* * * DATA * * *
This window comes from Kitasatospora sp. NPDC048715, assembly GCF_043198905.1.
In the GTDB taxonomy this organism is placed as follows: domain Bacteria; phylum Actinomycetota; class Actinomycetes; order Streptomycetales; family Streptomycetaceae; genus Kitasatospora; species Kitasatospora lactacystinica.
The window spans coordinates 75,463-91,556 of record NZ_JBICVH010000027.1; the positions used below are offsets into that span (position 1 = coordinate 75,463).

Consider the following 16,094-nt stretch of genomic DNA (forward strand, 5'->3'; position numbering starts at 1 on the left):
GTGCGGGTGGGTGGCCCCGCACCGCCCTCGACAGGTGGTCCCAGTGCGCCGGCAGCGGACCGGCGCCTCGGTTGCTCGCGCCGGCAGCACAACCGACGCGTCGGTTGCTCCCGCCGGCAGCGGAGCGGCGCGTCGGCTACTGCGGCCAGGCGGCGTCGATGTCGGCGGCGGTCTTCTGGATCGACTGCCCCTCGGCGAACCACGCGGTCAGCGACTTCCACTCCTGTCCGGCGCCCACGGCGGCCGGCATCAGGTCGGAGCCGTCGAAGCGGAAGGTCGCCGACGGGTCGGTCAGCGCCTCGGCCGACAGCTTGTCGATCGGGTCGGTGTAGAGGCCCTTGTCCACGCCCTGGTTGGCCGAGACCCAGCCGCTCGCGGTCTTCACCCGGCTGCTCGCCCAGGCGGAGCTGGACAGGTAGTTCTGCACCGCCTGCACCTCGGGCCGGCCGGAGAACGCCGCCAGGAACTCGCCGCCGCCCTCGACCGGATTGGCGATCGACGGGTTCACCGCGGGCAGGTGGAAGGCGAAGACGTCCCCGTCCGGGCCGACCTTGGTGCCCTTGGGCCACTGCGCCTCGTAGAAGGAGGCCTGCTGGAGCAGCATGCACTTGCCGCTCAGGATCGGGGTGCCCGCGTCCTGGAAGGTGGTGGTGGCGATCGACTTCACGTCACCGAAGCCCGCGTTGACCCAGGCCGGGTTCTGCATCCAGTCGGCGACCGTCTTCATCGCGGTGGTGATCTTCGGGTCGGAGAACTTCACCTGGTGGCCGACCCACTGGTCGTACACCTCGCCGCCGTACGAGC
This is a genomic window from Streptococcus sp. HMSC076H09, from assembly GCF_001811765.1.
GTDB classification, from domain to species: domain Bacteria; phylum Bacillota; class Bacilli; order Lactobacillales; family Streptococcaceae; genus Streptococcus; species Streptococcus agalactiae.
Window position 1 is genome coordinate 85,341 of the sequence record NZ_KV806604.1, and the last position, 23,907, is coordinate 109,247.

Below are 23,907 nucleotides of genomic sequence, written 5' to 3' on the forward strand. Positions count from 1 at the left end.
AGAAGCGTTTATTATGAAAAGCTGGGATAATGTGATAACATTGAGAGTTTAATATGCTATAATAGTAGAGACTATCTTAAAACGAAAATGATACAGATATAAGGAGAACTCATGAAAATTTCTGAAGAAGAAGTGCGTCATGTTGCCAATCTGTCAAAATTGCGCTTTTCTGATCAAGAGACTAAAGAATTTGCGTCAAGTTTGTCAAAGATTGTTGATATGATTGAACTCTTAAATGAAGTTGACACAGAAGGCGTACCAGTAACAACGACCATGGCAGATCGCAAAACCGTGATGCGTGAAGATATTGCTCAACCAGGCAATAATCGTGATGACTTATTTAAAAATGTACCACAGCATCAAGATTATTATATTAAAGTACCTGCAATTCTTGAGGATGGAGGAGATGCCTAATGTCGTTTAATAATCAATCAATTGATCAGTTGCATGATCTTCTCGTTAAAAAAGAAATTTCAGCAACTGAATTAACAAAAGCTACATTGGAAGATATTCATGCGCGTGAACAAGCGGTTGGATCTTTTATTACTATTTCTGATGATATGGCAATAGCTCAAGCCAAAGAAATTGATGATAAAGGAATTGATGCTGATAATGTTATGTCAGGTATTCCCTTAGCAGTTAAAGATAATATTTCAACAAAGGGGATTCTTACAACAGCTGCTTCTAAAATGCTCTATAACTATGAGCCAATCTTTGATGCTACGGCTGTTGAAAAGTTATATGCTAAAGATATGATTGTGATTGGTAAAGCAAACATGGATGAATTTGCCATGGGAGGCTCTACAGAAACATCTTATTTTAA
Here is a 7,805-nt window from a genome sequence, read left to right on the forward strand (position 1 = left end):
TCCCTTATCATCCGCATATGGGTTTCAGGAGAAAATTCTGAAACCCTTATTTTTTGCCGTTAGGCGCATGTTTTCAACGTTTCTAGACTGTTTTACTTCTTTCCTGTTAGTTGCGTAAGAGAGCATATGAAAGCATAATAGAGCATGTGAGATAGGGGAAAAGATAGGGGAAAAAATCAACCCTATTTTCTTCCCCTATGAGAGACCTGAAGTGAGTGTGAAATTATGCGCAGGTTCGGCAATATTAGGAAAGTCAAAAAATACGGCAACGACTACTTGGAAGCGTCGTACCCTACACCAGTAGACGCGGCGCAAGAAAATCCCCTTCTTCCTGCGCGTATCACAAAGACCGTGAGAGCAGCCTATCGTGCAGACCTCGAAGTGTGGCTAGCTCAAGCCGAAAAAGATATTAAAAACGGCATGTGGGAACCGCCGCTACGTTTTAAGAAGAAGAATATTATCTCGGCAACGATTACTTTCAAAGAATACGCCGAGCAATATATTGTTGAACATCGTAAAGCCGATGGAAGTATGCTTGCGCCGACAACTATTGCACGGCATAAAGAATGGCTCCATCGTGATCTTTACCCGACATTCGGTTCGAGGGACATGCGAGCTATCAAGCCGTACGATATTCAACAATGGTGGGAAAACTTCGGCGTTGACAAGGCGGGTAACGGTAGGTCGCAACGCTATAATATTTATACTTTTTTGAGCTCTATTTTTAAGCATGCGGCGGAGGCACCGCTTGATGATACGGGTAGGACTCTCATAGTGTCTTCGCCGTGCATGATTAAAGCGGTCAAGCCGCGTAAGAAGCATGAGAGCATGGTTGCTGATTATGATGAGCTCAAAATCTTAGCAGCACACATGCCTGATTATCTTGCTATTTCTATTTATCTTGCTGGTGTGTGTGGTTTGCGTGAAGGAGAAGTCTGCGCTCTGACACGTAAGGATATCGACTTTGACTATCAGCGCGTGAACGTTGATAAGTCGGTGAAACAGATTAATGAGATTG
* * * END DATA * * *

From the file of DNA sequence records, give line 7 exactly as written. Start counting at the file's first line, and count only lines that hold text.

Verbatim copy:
GTDB classification, from domain to species: domain Bacteria; phylum Bacillota; class Bacilli; order Lactobacillales; family Streptococcaceae; genus Streptococcus; species Streptococcus agalactiae.